Rainy season is here in Florida, and we can all but set our watches by the daily afternoon thundershowers. Along with the excessive amounts of rain during the early summer months, Florida is also known for our wide array of insect species, and they tend to show up most around the beginning of summer. So, what exactly happens to these insects when the rain falls?
Truthfully, different insects respond differently to rainy weather; however, there are some common traits in their wet-weather behavior that we can use to group them.
The majority of bugs tend to fall under this category and do not prefer rainy weather. In part, this is because rain can sometimes mean cooler temperatures, and since insects depend on their outside environment to maintain their body heat, cool weather means they move slower, and therefore become more vulnerable to predators and other threats. Additionally, falling rain can collect on insects of the winged variety, and can weigh them down, cause their wings to stick, etc. That means they could end up being pulled from the air, and consequently drowning or being taken by a predator. Butterflies, bees, moths, and even certain types of ants and beetles will take cover and ride out the storm when rain comes their way.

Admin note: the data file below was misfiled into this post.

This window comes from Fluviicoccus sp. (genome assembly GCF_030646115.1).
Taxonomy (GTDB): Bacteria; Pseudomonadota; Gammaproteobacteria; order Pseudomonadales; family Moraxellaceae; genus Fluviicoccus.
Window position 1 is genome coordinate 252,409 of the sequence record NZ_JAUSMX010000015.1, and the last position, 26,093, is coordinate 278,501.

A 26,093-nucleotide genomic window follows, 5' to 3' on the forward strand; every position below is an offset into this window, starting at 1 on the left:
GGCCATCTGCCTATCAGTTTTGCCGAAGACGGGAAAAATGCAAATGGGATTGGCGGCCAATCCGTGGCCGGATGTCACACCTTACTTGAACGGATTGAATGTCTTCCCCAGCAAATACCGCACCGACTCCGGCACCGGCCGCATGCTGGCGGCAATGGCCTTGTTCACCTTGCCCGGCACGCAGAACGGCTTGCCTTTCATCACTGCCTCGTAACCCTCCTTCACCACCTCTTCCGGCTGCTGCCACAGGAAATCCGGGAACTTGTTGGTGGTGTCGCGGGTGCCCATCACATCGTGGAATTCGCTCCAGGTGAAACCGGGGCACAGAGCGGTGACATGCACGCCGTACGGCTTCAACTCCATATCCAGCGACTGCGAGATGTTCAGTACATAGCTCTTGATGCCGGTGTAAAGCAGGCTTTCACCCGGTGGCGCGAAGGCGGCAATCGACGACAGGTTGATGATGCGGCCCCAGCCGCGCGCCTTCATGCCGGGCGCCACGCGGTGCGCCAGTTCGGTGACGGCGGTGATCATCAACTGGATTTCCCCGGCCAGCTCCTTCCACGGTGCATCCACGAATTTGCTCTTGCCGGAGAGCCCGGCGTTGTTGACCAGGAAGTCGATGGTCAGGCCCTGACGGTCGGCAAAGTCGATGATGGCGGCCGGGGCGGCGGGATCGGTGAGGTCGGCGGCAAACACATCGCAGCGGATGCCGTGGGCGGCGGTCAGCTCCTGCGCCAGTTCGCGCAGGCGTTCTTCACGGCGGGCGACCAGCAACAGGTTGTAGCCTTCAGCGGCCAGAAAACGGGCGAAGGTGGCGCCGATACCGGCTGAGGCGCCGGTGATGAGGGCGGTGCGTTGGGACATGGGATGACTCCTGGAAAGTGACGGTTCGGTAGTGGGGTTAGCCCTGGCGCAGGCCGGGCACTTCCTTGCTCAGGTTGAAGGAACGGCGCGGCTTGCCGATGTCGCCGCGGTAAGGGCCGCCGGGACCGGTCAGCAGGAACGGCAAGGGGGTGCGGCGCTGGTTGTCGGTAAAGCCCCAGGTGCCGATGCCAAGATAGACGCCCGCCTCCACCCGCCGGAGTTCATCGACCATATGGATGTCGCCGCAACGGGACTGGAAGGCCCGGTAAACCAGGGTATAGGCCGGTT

THE DODGERS (not the baseball team that once called Vero home)
Certain types of insects are so small, that falling rain neither bothers nor affects them. Mosquitoes are a great examples of this category. They are so small, and move so quickly, that rain isn't able to hit them. If by chance they do get nailed by a drop of rain, they let it encompass them, and then fall with it, escaping before they hit the ground by using specialized water-resistant hairs on their bodies. A benefit of being able to dodge the rain is less competition for food and resources. Mosquitoes can enjoy a full buffet of human or animal hosts without other insects honing in thanks to rainfall.
MARVIN GAYE MOMENT.
A select few insect species actually wait for rainfall to complete reproduction. Rainfall is the "trigger" that lets them know it's time to mate, and they then complete the cycle to ensure the next generation of their insect family.
Next time you see it clouding up outside, you'll notice that the insects probably took a hike and went undercover. If you notice that your house became the place of refuge from the rain when you get back inside, give us a call!
PEYTON'S PEST PREVENTION
772-321-4023 (Call or Text)